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Correspondence

Letter from Linus Pauling to Max Perutz. March 29, 1953.
Pauling writes to clarify a misunderstanding as to the provenance of the idea of coiled-coils in protein structures. Pauling provides a detailed summary of his development of the idea which, in his opinion, proves that he did not appropriate a similar idea of Francis Crick's.

Transcript

29 March 1953

Dr. Max F. Perutz

Cavendish Laboratory

Cambridge

England

Dear Dr. Perutz:

I am writing to try and clear up a situation that may have caused you some concern.

Word has reached me that you felt that I had obtained the idea of coiling helixes, in α keratin, from Crick, and had not acknowledged my indebtedness to him.

I do not believe that you were in Cambridge when I visited there last summer. I had a long session with Crick, Kendrew, and Huxley. There was only brief discussion of α keratin at this time, and, if my memory is correct, only a few sentences were said about the coiled coil, as Crick calls it.

We discussed the fact that the 5.14-A meridional reflection offered some difficulties of explanation, and that also there seemed to be a discrepancy in the density of α keratin. The discussion was very brief. Then Mr. Crick asked me if I had ever thought of the possibility that the α helixes were twisted about one another. I answered that I had. So far as I can remember, nothing more was said on this point.

I did not say anything more on the point because, although I knew that the simple idea of a coiled coil could account, at least roughly, for the presence of the 5.15-A meridional reflection, I did not understand as yet how it accounted for the density, and I was not sure that the explanation of the meridional reflection was completely satisfactory. I assume that Crick said no more about the matter for essentially the same reason. Astbury and MacArthur later asked me if I knew how to account for these troublesome features, and I said that I thought that I did, but was not yet sure. I felt reasonably sure only after having completed some calculations of intensities, and having formulated the fundamental idea about the automatic conversion of a straight helix into a compound helix through a repeating sequence of amino acid residues.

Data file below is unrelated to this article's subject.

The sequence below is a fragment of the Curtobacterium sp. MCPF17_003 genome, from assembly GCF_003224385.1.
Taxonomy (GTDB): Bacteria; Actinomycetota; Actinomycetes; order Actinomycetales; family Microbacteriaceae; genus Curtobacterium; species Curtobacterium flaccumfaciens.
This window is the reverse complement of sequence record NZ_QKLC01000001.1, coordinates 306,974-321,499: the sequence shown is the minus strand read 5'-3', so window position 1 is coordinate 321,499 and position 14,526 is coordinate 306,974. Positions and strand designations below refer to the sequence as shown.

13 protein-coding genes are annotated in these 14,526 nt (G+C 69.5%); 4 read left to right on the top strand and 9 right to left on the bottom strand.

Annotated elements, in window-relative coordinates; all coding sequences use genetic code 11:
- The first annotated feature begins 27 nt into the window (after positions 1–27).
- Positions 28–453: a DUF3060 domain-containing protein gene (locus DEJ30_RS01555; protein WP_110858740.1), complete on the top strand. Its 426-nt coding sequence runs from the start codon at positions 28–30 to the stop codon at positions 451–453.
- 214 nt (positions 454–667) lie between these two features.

To summarize: I think that the only information about the coiled coil that I obtained from Crick was contained in his question of me, when he asked if I had ever considered twisting the α helixes in α keratin. The idea was not a new one to me then, but it had not yet been well worked out, and it seems to me that the way in which we worked it out, as described in our paper in NATURE, is much different from that discussed by Crick. I hope that if my memory about the discussion in Cambridge is at fault Mr. Crick will let me know.

If you have any further comments to make on this matter, I should be glad to learn about them.

I am hoping to see you when I make a brief visit in Cambridge in a few days.

Sincerely Yours,

Linus Pauling:W

cc: Dr. Crick

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